Camels for Drought Areas

Camel husbandry in drought areas of Kenya as an adaptation to climate change

More than 70% of Kenya’s land area is arid or semi-arid and many of those living in these areas rely on livestock farming and in particular cattle.  However, this type of farming is suffering from the effects of changes in weather conditions and many cattle are dying from a lack of water. The consequences are devastating for farmers. Camels are particularly suited to areas plagued by droughts.

Objectives

To improve the resilience of pastoral communities in Kenya to the effects of drought and other problems.

In Kenya, the arid areas are increasingly affected by drought. It is important and practical, therefore, for local people to diversify and keep camels as well as cattle.

Relevance

Camels are well suited to harsh conditions as they can cope well with drought.  Camels are less demanding than cows when it comes to food and will even eat the leaves of the thorny acacia trees. As the methods used for looking after camels differ significantly from those for goats and cattle, Biovision is helping to train people in the good camel husbandry.

The project activities are held in villages throughout the Isiolo District of Kenya where poverty levels and numbers of malnourished children are high. Most villagers rely on agriculture and in particular livestock farming. Isiolo is also a very important centre for the production of camel milk and all camel milk sold in Nairobi comes from this district. Camel husbandry is not a new departure for the Borana, an ethnic group to which most project beneficiaries belong, as previous generations also kept camels.

Beneficiaries

5,520 people in the project area of Isiolo are benefiting directly from the project, of whom 1,490 are women. This figure of 5,520 is made up of 5,000 livestock farmers, 135 camel-milk traders, 355 households in receipt of camels as part of the project and 35 government employees from the veterinary medicine service. There are also 23,100 indirect beneficiaries living in the zone of influence of the project; firstly the family members of participants, who benefit from improved food security and the extra income earned from the sale of camel milk and meat. Secondly, the specialists in veterinary medicine, who receive additional training in livestock diseases and have an opportunity to make contact with potential new customers.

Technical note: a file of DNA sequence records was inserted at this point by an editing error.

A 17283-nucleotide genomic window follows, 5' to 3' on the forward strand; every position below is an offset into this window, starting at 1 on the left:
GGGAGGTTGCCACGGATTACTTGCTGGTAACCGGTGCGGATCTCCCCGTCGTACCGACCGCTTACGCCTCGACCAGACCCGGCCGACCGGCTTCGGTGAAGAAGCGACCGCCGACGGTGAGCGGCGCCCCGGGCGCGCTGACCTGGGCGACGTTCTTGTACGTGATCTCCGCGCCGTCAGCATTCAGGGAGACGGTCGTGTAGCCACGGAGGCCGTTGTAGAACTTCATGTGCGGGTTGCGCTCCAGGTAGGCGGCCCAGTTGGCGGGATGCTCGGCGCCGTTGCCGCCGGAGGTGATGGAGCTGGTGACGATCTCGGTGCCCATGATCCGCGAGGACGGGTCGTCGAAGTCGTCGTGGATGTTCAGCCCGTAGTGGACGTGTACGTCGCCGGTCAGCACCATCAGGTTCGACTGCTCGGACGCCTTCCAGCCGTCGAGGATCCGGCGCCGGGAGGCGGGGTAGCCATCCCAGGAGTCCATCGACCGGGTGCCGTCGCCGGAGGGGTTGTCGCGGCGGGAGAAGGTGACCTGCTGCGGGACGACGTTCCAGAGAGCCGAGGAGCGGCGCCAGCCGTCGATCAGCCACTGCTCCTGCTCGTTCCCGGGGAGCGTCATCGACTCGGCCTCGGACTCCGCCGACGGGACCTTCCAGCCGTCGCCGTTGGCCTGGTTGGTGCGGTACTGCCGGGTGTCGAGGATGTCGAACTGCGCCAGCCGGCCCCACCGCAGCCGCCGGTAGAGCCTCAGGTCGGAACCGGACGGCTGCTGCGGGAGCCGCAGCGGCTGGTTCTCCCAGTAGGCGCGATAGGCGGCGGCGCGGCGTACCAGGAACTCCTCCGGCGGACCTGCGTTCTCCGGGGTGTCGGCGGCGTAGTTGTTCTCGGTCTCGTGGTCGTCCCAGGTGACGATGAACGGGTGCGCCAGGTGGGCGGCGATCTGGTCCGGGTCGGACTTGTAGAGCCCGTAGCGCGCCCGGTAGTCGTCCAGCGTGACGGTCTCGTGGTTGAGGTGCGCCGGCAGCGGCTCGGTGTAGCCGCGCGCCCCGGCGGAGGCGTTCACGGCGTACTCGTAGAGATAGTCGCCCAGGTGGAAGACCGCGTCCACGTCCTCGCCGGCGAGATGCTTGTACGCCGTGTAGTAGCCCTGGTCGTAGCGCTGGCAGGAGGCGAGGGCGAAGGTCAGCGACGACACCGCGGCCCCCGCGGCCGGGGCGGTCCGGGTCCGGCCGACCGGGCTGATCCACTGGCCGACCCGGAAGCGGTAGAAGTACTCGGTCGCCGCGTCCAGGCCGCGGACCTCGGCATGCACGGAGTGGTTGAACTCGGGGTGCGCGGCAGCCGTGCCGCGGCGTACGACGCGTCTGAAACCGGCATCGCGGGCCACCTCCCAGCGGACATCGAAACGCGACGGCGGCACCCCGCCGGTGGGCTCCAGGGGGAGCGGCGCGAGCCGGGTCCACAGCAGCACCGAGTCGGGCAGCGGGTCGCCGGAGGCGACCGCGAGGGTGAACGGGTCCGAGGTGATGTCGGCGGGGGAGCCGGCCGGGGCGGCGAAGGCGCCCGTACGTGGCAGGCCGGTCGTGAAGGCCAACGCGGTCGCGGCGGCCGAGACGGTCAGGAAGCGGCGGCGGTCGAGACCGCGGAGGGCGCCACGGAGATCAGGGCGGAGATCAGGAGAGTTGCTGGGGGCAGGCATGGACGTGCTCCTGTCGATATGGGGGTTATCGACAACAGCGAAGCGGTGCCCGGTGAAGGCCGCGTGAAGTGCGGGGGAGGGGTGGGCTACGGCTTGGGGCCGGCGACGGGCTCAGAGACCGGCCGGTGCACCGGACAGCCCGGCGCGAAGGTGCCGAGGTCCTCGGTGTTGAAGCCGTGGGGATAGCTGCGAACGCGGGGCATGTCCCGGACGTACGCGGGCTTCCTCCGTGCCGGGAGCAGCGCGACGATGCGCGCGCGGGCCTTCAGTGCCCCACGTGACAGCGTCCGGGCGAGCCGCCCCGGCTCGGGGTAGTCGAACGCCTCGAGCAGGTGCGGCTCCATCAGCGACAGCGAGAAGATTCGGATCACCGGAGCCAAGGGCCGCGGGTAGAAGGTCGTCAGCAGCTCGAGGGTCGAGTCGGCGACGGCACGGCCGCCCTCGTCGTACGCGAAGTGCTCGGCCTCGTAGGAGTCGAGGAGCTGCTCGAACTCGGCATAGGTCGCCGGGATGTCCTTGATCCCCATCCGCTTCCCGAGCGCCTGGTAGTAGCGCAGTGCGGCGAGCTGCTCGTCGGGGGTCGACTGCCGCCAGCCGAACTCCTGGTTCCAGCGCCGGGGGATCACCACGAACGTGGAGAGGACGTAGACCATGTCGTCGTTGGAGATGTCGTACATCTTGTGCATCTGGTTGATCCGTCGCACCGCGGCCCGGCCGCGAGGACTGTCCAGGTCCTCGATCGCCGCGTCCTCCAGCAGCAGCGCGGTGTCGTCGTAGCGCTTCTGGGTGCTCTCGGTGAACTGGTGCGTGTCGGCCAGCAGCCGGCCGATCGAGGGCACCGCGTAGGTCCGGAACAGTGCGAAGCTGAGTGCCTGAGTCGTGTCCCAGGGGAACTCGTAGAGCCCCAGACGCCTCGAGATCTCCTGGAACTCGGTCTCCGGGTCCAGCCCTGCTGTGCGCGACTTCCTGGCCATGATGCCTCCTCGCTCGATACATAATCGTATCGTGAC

Families use some of the camel milk for their own needs and the surplus is taken to centres run by the Milk Cooperatives where it is prepared for sale.
Women in the Eastleigh Women’s Group sell the camel milk from Isiolo on the market in Nairobi and so form part of the supply chain.

Activities 2016 – 2017

  • Improve the living conditions of 355 pastoral households by distributing camels and providing additional training in camel husbandry
  • Improve the living conditions of at least 135 pastoral households by supporting the production and marketing of camel milk
  • Increase knowledge in the community about the health of livestock in areas of Kenya with an arid or semi-arid climate

Achievements

50 female camels have been distributed; a three-day training in camel husbandry completed; 32 women from the Eastleigh Women’s Group trained in camel milk hygiene and how to sell milk at Nairobi markets. A pasteurising machine, a cooling tank, 250 milk churns, milk funnels, a stainless steel table for use when filling containers with milk, a milk pump and a water pump have been purchased for the Anolei Women’s Cooperative. 25 field workers from the Ministry of Agriculture in Isiolo District attended a 3-day workshop on camel husbandry and diseases. The project has compiled information on animal diseases and uploaded it to the Infonet (Biovision’s information platform). A total of 2,207 cattle farmers have received information on livestock husbandry and a range of animal diseases.

Handover strategy

Camel owners have links with the government veterinary officers, giving them access to veterinary treatment even after the end of the project. The cost of the treatment will be covered by the camel owners themselves with the income earned by selling the milk. Participants are encouraged to become part of the supply chain for camel milk, including marketing. This will allow them to sell their products independently at rural and urban markets. The project is structured so that the various women’s cooperatives cover all parts of the supply chain. This means that they are not reliant on doing business with third parties. In the area of animal health, livestock farmers will be able to recognise and treat any diseases that occur. These diseases are then reported to the local authorities.  The local authorities have incorporated the web-based disease monitoring system into their own planning and funding systems. This will allow them to monitor the incidence of animal diseases, recognise potential epidemics more quickly and so prevent them.